With this in mind however, I'm quite confident in saying that Xenocider, for all its faults - which we'll cover later - still manages to elevate itself to the upper echelons of the Dreamcast indie library and sit proudly up there alongside stuff like Xeno Crisis, Alice Dreams Tournament, Leona's Tricky Adventures, Wind & Water Puzzle Battles and Sturmwind. That's because this is a game crafted with obvious love and devotion not only to the Dreamcast, but also with a devilish wink and a nod to other games it clearly takes inspiration from; simultaneously offering a refreshingly original take on the sci-fi shooter genre while presenting the discerning Dreamcast gamer with a hoard of gameplay modes, and as many extra bells and whistles as you'd normally expect to find in a current gen title.

Before we get to the game itself, it's worth mentioning the love and care that has clearly gone into creating the whole Xenocider package. From the excellent bespoke cover art drawn by DC Comics' Agustin Padilla, to the quality of the printed booklet and covers, to the artwork on the game disc itself (and on the bonus music CD if you have the two-disc special edition), everything about Xenocider's physical appearance exudes an air of professional attention to detail that is fantastic to see in an independently developed Dreamcast game; and like the JoshProd, Bitmap Bureau, Yuan Works and Duranik titles which came before it, the faux NTSC or PAL styling of the boxes means Xenocider will slot nicely in alongside its contemporaries on any discerning Dreamcast owner's shelf of indies.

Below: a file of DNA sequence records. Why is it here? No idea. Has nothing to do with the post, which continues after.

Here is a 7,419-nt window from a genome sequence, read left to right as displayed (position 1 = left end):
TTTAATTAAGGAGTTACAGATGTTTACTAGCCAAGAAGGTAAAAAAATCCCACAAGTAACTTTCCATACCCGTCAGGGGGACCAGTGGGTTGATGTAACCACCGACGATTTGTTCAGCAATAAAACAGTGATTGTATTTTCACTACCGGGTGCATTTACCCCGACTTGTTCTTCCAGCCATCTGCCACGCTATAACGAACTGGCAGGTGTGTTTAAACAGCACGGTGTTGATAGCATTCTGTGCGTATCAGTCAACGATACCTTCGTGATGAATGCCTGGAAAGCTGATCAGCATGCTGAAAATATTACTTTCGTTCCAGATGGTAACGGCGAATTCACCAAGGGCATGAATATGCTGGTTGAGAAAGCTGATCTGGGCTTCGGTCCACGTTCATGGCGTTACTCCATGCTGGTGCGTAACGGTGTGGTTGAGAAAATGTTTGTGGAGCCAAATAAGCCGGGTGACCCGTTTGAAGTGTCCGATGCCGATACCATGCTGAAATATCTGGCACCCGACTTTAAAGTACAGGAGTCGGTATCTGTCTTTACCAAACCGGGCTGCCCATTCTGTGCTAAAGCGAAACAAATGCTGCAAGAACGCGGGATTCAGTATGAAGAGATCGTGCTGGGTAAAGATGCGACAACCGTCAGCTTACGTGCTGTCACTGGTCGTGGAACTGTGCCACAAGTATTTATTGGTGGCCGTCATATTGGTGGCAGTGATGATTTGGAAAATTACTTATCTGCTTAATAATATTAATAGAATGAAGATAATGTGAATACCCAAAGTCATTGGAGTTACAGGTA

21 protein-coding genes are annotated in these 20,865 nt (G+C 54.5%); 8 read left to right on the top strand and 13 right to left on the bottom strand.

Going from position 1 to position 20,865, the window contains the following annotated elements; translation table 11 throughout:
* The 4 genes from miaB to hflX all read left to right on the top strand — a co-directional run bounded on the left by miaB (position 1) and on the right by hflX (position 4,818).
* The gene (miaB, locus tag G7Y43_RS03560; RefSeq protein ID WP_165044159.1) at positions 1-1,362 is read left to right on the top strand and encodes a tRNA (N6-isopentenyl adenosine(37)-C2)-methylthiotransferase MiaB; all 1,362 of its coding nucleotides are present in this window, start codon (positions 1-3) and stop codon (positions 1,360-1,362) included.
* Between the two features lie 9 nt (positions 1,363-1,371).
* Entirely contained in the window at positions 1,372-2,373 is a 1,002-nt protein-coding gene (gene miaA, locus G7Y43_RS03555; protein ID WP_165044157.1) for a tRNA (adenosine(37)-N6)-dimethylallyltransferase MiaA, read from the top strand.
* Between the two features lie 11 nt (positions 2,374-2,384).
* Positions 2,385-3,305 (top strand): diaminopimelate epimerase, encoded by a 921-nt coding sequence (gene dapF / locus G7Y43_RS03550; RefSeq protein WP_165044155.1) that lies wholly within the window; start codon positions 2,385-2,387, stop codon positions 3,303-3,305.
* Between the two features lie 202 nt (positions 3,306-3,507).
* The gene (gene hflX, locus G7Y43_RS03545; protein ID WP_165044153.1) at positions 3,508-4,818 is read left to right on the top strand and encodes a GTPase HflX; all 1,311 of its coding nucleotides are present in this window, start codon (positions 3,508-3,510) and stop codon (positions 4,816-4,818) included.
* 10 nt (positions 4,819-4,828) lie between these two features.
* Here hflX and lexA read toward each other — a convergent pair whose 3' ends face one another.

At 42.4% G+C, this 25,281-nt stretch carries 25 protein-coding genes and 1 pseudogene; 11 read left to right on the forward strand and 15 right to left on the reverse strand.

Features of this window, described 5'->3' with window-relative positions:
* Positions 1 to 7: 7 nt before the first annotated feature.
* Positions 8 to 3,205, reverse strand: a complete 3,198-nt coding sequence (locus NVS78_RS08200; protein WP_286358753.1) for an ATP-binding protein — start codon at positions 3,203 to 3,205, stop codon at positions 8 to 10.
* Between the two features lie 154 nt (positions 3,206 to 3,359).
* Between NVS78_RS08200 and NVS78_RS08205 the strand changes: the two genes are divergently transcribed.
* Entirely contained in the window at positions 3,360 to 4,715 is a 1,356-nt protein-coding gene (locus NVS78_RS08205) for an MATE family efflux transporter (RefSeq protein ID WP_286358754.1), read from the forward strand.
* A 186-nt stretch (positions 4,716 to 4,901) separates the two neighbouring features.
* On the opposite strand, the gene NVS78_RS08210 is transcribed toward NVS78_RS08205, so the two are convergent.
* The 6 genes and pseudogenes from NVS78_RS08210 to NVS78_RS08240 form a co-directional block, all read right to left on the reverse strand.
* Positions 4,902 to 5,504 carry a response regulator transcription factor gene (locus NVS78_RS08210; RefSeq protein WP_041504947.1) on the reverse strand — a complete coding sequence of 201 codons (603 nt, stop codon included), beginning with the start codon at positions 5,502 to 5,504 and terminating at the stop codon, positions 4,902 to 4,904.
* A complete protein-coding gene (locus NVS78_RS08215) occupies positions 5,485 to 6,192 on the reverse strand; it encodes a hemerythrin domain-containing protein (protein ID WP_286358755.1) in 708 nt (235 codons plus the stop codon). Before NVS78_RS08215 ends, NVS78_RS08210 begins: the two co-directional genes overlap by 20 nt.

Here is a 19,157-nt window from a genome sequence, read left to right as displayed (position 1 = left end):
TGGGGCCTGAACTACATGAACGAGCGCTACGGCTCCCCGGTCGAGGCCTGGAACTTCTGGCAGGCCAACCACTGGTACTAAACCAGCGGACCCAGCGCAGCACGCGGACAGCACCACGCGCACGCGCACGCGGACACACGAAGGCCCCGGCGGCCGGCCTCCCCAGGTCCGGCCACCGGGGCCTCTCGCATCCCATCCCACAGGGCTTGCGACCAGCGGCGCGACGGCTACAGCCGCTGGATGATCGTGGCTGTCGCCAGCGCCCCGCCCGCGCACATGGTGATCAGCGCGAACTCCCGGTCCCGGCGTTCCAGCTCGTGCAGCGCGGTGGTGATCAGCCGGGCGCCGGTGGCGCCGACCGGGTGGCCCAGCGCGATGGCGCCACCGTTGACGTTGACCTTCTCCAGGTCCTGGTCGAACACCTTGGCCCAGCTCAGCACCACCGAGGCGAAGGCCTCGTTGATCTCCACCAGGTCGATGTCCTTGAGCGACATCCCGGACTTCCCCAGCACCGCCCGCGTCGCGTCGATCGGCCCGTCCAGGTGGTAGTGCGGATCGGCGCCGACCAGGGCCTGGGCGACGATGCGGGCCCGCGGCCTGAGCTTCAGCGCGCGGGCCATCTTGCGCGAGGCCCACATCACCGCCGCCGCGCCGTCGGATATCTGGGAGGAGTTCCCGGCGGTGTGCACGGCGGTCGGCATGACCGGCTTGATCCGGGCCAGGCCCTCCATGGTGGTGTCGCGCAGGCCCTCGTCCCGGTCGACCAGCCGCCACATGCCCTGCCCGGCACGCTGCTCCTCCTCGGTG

So what of the actual game then? Well Xenocider is essentially an 'into the screen' run and gun shooter much in the style of retro favourites such as Space Harrier and Sin & Punishment. I'm not remiss to use those two titles as comparisons as Retro Sumus themselves have often cited those games as inspirations for Xenocider. Here though, you take on the role of Xara, a cybernetic Oppenheimer - quite literally a destroyer of worlds - who must planet hop through the star system, wiping out all lifeforms in her wake before eliminating an end of level boss...and ultimately the very planet itself. Pretty hairy stuff, we're sure you'll agree, and it's upon learning the main objective of the game that the title starts to make more sense. Furthermore, to reveal quite why all this death-bringing is going on would be to reveal spoilers...so we'll say no more.

Preview: Xenocider

It was in June 2015 that we first learned of Retro Sumus' ambitious Dreamcast exclusive shooter Xenocider. Back then, we didn't really know much about what was to become something of a labour of love for lead programmer Chui and his team based over in Spain, but now, almost five years later were are very close to having the final product in our hands, and - most importantly - in our Dreamcast consoles. Xenocider has undergone several revisions over the years, but here we are privileged to share with you details of the latest beta build, and our overall impressions of what we have played so far.